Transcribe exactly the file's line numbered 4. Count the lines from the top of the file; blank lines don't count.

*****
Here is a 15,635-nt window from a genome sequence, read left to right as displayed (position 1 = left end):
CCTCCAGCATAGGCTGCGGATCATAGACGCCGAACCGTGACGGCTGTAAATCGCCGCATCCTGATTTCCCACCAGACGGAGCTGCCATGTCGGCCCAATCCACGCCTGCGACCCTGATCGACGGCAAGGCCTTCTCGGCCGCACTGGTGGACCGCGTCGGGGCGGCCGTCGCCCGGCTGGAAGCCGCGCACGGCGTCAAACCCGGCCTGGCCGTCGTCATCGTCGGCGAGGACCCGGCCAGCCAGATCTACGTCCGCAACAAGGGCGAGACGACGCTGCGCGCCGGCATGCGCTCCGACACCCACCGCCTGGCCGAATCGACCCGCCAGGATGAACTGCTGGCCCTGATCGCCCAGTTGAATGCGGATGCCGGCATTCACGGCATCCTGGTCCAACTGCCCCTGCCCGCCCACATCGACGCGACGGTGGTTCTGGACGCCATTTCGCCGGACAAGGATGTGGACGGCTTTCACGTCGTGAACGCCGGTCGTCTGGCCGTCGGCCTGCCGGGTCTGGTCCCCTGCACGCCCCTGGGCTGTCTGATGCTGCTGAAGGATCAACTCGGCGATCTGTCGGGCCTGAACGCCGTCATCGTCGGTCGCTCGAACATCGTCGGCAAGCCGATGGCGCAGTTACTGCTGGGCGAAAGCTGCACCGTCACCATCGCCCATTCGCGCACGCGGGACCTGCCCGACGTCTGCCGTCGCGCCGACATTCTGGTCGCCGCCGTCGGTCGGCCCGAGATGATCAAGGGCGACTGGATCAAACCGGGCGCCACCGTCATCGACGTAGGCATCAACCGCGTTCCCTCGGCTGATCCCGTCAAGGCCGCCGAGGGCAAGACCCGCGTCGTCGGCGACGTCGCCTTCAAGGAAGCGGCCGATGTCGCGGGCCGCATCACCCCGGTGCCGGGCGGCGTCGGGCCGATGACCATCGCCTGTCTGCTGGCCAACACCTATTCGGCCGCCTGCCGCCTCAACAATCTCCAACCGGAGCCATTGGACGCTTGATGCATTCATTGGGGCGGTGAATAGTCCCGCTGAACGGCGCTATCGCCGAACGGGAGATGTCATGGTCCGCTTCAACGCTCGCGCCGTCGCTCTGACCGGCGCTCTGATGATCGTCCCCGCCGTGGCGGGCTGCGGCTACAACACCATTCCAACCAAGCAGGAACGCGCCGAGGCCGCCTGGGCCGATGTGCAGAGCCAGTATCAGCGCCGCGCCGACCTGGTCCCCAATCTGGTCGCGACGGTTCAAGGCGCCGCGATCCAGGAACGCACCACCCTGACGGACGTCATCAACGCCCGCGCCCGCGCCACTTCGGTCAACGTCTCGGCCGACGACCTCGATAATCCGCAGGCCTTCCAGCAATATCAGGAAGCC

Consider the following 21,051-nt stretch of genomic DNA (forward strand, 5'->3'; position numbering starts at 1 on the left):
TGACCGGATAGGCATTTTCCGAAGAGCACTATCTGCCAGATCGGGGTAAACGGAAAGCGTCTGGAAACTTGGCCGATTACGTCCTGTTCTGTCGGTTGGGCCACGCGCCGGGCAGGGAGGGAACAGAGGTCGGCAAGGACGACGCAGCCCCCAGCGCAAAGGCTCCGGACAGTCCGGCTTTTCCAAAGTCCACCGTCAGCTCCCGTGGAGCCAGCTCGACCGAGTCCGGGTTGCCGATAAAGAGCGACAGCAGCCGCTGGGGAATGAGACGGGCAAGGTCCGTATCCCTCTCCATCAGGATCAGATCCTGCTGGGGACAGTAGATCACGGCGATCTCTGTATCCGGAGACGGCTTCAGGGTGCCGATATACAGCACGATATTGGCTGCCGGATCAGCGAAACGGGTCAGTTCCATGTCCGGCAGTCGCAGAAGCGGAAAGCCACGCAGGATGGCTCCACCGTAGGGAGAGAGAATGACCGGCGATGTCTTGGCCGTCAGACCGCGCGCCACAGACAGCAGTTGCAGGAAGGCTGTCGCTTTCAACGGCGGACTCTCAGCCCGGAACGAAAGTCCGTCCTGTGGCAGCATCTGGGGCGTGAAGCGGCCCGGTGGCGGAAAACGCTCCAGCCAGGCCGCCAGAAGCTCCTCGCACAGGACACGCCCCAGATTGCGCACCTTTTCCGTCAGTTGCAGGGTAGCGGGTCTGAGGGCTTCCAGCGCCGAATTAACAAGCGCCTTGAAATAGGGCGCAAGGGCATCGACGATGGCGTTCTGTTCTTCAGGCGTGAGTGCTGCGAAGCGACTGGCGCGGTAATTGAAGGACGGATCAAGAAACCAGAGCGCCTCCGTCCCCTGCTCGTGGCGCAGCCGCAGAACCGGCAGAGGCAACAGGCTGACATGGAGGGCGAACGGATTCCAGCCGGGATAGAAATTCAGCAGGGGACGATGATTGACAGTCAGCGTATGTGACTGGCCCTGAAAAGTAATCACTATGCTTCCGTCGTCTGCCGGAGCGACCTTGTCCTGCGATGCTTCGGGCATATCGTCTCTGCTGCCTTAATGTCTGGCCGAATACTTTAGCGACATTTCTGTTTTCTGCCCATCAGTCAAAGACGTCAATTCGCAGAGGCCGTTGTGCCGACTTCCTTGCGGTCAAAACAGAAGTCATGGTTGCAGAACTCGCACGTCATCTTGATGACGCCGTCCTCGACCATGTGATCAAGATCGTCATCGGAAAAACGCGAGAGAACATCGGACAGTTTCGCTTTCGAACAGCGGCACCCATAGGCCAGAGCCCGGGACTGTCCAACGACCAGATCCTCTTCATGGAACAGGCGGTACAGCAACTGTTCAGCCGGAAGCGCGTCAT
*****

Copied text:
TGACCGGATAGGCATTTTCCGAAGAGCACTATCTGCCAGATCGGGGTAAACGGAAAGCGTCTGGAAACTTGGCCGATTACGTCCTGTTCTGTCGGTTGGGCCACGCGCCGGGCAGGGAGGGAACAGAGGTCGGCAAGGACGACGCAGCCCCCAGCGCAAAGGCTCCGGACAGTCCGGCTTTTCCAAAGTCCACCGTCAGCTCCCGTGGAGCCAGCTCGACCGAGTCCGGGTTGCCGATAAAGAGCGACAGCAGCCGCTGGGGAATGAGACGGGCAAGGTCCGTATCCCTCTCCATCAGGATCAGATCCTGCTGGGGACAGTAGATCACGGCGATCTCTGTATCCGGAGACGGCTTCAGGGTGCCGATATACAGCACGATATTGGCTGCCGGATCAGCGAAACGGGTCAGTTCCATGTCCGGCAGTCGCAGAAGCGGAAAGCCACGCAGGATGGCTCCACCGTAGGGAGAGAGAATGACCGGCGATGTCTTGGCCGTCAGACCGCGCGCCACAGACAGCAGTTGCAGGAAGGCTGTCGCTTTCAACGGCGGACTCTCAGCCCGGAACGAAAGTCCGTCCTGTGGCAGCATCTGGGGCGTGAAGCGGCCCGGTGGCGGAAAACGCTCCAGCCAGGCCGCCAGAAGCTCCTCGCACAGGACACGCCCCAGATTGCGCACCTTTTCCGTCAGTTGCAGGGTAGCGGGTCTGAGGGCTTCCAGCGCCGAATTAACAAGCGCCTTGAAATAGGGCGCAAGGGCATCGACGATGGCGTTCTGTTCTTCAGGCGTGAGTGCTGCGAAGCGACTGGCGCGGTAATTGAAGGACGGATCAAGAAACCAGAGCGCCTCCGTCCCCTGCTCGTGGCGCAGCCGCAGAACCGGCAGAGGCAACAGGCTGACATGGAGGGCGAACGGATTCCAGCCGGGATAGAAATTCAGCAGGGGACGATGATTGACAGTCAGCGTATGTGACTGGCCCTGAAAAGTAATCACTATGCTTCCGTCGTCTGCCGGAGCGACCTTGTCCTGCGATGCTTCGGGCATATCGTCTCTGCTGCCTTAATGTCTGGCCGAATACTTTAGCGACATTTCTGTTTTCTGCCCATCAGTCAAAGACGTCAATTCGCAGAGGCCGTTGTGCCGACTTCCTTGCGGTCAAAACAGAAGTCATGGTTGCAGAACTCGCACGTCATCTTGATGACGCCGTCCTCGACCATGTGATCAAGATCGTCATCGGAAAAACGCGAGAGAACATCGGACAGTTTCGCTTTCGAACAGCGGCACCCATAGGCCAGAGCCCGGGACTGTCCAACGACCAGATCCTCTTCATGGAACAGGCGGTACAGCAACTGTTCAGCCGGAAGCGCGTCAT